Climate change found to increase heavy rains like those of UK’s Storm Desmond

In the second real-time extreme weather attribution study in the context of the World Weather Attribution project the team found a 5-80% increase in the likelihood of heavy precipitation like those associated with storm Desmond to occur due to anthropogenic climate change.

The Atlantic Storm Desmond brought torrential rain and gale-force winds to parts of England, Scotland, and Ireland from early Friday, Dec. 4 to early Sunday, Dec. 6. The fourth named storm of the Autumn/Winter 2015 season, Desmond dumped so much rain in such a short period of time that the U.K. provisionally set a new all-time national record for the greatest 24-hour rainfall when 13.44 inches (341.1 mm) of rain fell on Honister, Cumbria between 6:30 p.m. Dec. 4 and 6:30 p.m. Dec. 5. The U.K. Met Office issued a rare red “take action” warning – the first since 12 February 2014 – for parts of Cumbria and the Scottish Borders as a result of this powerful storm. The excessive nature of this record rainfall event, which led to flooding of more than 5,000 homes and businesses, and left over 60,000 people without power has led many to question whether climate change played a role, especially since there have been several large floods over the last decades.



To assess the potential link between the U.K.’s record rainfall and man-made greenhouse gases in the atmosphere, the CPDN team together with the Royal Netherlands Meteorological Institute (KNMI), as part of the World Weather Attribution (WWA) partnership led by Climate Central conducted independent assessments using three peer-reviewed approaches. These approaches involve statistical analyses of the historical temperature record, the trend in a global coupled climate model, and the results of thousands of weather@home simulations. Applying multiple methods provides scientists with a means to assess confidence in the results.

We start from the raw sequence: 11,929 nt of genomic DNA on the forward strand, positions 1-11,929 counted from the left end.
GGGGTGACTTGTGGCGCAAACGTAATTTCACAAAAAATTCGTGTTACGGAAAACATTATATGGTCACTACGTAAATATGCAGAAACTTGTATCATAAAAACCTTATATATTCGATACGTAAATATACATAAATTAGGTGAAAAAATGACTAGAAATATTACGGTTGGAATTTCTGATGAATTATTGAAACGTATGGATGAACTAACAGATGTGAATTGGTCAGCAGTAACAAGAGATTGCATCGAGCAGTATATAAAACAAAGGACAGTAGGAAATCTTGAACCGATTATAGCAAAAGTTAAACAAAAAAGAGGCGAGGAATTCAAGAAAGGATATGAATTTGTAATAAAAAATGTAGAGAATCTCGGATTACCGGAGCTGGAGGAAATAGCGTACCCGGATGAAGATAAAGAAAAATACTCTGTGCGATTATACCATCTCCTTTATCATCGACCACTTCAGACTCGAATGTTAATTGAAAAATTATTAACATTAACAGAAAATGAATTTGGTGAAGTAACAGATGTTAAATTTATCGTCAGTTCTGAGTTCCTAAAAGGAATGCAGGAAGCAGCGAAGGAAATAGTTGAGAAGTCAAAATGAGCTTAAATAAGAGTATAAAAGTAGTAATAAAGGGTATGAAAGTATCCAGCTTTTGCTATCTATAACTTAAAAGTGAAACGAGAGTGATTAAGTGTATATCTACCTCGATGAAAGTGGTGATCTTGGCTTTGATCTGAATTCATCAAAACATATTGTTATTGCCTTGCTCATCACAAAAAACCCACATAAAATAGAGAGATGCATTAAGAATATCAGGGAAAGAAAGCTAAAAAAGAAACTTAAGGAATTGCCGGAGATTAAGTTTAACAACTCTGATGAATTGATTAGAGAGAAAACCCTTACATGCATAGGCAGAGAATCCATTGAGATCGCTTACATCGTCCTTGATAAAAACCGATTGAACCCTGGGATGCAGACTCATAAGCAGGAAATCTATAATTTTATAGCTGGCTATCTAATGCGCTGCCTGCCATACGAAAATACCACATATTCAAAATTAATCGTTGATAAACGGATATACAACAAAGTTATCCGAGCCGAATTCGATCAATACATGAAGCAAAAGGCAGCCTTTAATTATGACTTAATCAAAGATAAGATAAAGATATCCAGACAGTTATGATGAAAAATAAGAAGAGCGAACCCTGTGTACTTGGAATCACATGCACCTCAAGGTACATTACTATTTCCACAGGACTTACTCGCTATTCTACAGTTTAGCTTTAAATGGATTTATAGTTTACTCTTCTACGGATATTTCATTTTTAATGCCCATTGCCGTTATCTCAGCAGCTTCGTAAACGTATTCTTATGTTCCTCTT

Based on these three approaches – all of which are in agreement – we found that global warming increased the likelihood of the heavy precipitation associated with a storm like Desmond. The increase is small but robust. It should be noted that a positive attribution for an extreme rainfall event like Desmond is still somewhat rare. Evidence of this can be found in a summary of the events analysed as part of the annual BAMS Special Issue on Explaining Extreme Events from a Climate Perspective. Whereas the vast majority of heat events studied found a climate change signal, less than half of the papers looking at extreme rainfall events found a human influence.

By comparing recent extreme events with the historical record and climate model simulations, we found that an event like this is now roughly 40% more likely due to climate change than it was in the past, with an uncertainty range of 5% to 80%. It is important to note that this analysis only considers externally driven changes in precipitation. It does not take into account other factors that influenced the flooding. While our analysis provides evidence that climate change has aggravated the flood hazard in this part of the world, risk is also determined by trends in exposure and vulnerability. As events like this become more common in the U.K., it will be important to discuss both changing risks associated global warming and the overall adequacy of flood defences.

Following a press briefing of these findings by CPDN’s Friederike Otto and WWA colleague Maarten van Aalst during the climate conference in Paris, the research findings were widely covered in the British press. With the first article below being the title story of FT UK online on Friday 11th December.


At the same time of the press briefing a scientific paper with the details of the research has been submitted to the open review journal Hydrology and Earth System Sciences (HESS).


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